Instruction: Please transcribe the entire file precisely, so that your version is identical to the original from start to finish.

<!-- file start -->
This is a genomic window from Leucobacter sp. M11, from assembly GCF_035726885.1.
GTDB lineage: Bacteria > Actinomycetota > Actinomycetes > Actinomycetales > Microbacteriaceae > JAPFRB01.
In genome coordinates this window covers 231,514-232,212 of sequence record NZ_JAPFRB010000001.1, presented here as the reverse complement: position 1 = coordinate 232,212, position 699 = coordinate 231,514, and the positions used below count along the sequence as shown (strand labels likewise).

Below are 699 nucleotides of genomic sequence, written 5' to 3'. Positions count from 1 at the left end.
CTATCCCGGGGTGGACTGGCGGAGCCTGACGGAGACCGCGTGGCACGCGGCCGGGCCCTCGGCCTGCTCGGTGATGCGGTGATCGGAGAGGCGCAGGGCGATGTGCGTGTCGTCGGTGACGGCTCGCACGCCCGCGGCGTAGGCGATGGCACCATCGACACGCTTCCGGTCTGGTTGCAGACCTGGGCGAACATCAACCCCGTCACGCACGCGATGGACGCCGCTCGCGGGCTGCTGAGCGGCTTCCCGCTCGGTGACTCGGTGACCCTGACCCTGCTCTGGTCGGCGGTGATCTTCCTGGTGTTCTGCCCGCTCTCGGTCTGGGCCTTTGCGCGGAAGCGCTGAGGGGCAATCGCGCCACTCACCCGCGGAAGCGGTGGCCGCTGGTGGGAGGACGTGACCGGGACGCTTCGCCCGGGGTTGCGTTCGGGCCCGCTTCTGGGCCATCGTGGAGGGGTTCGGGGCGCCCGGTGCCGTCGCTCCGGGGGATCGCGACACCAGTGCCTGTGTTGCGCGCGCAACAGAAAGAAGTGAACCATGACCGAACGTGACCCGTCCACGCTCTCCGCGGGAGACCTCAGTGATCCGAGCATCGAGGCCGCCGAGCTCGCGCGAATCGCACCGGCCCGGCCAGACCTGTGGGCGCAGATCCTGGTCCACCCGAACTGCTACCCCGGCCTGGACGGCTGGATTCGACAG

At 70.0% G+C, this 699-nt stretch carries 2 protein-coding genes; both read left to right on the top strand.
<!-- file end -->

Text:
This is a genomic window from Leucobacter sp. M11, from assembly GCF_035726885.1.
GTDB lineage: Bacteria > Actinomycetota > Actinomycetes > Actinomycetales > Microbacteriaceae > JAPFRB01.
In genome coordinates this window covers 231,514-232,212 of sequence record NZ_JAPFRB010000001.1, presented here as the reverse complement: position 1 = coordinate 232,212, position 699 = coordinate 231,514, and the positions used below count along the sequence as shown (strand labels likewise).

Below are 699 nucleotides of genomic sequence, written 5' to 3'. Positions count from 1 at the left end.
CTATCCCGGGGTGGACTGGCGGAGCCTGACGGAGACCGCGTGGCACGCGGCCGGGCCCTCGGCCTGCTCGGTGATGCGGTGATCGGAGAGGCGCAGGGCGATGTGCGTGTCGTCGGTGACGGCTCGCACGCCCGCGGCGTAGGCGATGGCACCATCGACACGCTTCCGGTCTGGTTGCAGACCTGGGCGAACATCAACCCCGTCACGCACGCGATGGACGCCGCTCGCGGGCTGCTGAGCGGCTTCCCGCTCGGTGACTCGGTGACCCTGACCCTGCTCTGGTCGGCGGTGATCTTCCTGGTGTTCTGCCCGCTCTCGGTCTGGGCCTTTGCGCGGAAGCGCTGAGGGGCAATCGCGCCACTCACCCGCGGAAGCGGTGGCCGCTGGTGGGAGGACGTGACCGGGACGCTTCGCCCGGGGTTGCGTTCGGGCCCGCTTCTGGGCCATCGTGGAGGGGTTCGGGGCGCCCGGTGCCGTCGCTCCGGGGGATCGCGACACCAGTGCCTGTGTTGCGCGCGCAACAGAAAGAAGTGAACCATGACCGAACGTGACCCGTCCACGCTCTCCGCGGGAGACCTCAGTGATCCGAGCATCGAGGCCGCCGAGCTCGCGCGAATCGCACCGGCCCGGCCAGACCTGTGGGCGCAGATCCTGGTCCACCCGAACTGCTACCCCGGCCTGGACGGCTGGATTCGACAG

At 70.0% G+C, this 699-nt stretch carries 2 protein-coding genes; both read left to right on the top strand.